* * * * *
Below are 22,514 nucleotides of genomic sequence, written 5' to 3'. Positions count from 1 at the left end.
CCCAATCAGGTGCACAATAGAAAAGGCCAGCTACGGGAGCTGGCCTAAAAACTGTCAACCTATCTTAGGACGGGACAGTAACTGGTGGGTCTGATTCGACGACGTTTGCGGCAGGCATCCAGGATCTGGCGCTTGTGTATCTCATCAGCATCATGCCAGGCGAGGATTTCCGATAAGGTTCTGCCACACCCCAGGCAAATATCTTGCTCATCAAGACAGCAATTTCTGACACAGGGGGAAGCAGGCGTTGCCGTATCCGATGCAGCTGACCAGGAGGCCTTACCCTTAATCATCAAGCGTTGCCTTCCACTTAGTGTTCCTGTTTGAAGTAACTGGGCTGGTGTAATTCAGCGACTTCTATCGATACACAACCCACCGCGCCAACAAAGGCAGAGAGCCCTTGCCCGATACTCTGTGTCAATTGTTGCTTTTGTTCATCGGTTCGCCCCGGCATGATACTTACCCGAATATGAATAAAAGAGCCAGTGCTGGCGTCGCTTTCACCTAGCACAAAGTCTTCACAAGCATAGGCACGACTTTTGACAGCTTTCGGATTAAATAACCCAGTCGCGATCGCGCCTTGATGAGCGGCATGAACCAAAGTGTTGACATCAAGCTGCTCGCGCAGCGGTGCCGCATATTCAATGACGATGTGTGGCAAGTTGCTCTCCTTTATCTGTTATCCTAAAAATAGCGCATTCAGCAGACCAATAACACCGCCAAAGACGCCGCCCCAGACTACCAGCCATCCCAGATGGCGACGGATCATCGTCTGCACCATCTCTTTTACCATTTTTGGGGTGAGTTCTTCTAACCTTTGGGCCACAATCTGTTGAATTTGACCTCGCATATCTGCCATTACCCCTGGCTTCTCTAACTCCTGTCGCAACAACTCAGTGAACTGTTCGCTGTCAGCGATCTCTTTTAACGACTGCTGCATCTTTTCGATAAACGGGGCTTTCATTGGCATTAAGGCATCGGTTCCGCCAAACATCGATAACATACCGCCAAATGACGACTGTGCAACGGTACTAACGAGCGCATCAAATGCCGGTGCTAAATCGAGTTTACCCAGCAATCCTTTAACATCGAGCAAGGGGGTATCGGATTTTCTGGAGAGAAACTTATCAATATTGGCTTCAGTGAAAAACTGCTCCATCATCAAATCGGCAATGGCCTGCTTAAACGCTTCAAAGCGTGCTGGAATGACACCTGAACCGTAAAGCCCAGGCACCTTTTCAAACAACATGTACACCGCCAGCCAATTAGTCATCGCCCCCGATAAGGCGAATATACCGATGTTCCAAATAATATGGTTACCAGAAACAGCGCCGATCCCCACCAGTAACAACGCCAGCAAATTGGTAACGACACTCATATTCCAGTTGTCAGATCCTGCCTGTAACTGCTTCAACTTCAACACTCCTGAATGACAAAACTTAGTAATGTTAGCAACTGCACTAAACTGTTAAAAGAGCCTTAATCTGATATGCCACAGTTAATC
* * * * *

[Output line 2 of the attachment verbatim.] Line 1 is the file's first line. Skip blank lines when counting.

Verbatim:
CCCAATCAGGTGCACAATAGAAAAGGCCAGCTACGGGAGCTGGCCTAAAAACTGTCAACCTATCTTAGGACGGGACAGTAACTGGTGGGTCTGATTCGACGACGTTTGCGGCAGGCATCCAGGATCTGGCGCTTGTGTATCTCATCAGCATCATGCCAGGCGAGGATTTCCGATAAGGTTCTGCCACACCCCAGGCAAATATCTTGCTCATCAAGACAGCAATTTCTGACACAGGGGGAAGCAGGCGTTGCCGTATCCGATGCAGCTGACCAGGAGGCCTTACCCTTAATCATCAAGCGTTGCCTTCCACTTAGTGTTCCTGTTTGAAGTAACTGGGCTGGTGTAATTCAGCGACTTCTATCGATACACAACCCACCGCGCCAACAAAGGCAGAGAGCCCTTGCCCGATACTCTGTGTCAATTGTTGCTTTTGTTCATCGGTTCGCCCCGGCATGATACTTACCCGAATATGAATAAAAGAGCCAGTGCTGGCGTCGCTTTCACCTAGCACAAAGTCTTCACAAGCATAGGCACGACTTTTGACAGCTTTCGGATTAAATAACCCAGTCGCGATCGCGCCTTGATGAGCGGCATGAACCAAAGTGTTGACATCAAGCTGCTCGCGCAGCGGTGCCGCATATTCAATGACGATGTGTGGCAAGTTGCTCTCCTTTATCTGTTATCCTAAAAATAGCGCATTCAGCAGACCAATAACACCGCCAAAGACGCCGCCCCAGACTACCAGCCATCCCAGATGGCGACGGATCATCGTCTGCACCATCTCTTTTACCATTTTTGGGGTGAGTTCTTCTAACCTTTGGGCCACAATCTGTTGAATTTGACCTCGCATATCTGCCATTACCCCTGGCTTCTCTAACTCCTGTCGCAACAACTCAGTGAACTGTTCGCTGTCAGCGATCTCTTTTAACGACTGCTGCATCTTTTCGATAAACGGGGCTTTCATTGGCATTAAGGCATCGGTTCCGCCAAACATCGATAACATACCGCCAAATGACGACTGTGCAACGGTACTAACGAGCGCATCAAATGCCGGTGCTAAATCGAGTTTACCCAGCAATCCTTTAACATCGAGCAAGGGGGTATCGGATTTTCTGGAGAGAAACTTATCAATATTGGCTTCAGTGAAAAACTGCTCCATCATCAAATCGGCAATGGCCTGCTTAAACGCTTCAAAGCGTGCTGGAATGACACCTGAACCGTAAAGCCCAGGCACCTTTTCAAACAACATGTACACCGCCAGCCAATTAGTCATCGCCCCCGATAAGGCGAATATACCGATGTTCCAAATAATATGGTTACCAGAAACAGCGCCGATCCCCACCAGTAACAACGCCAGCAAATTGGTAACGACACTCATATTCCAGTTGTCAGATCCTGCCTGTAACTGCTTCAACTTCAACACTCCTGAATGACAAAACTTAGTAATGTTAGCAACTGCACTAAACTGTTAAAAGAGCCTTAATCTGATATGCCACAGTTAATC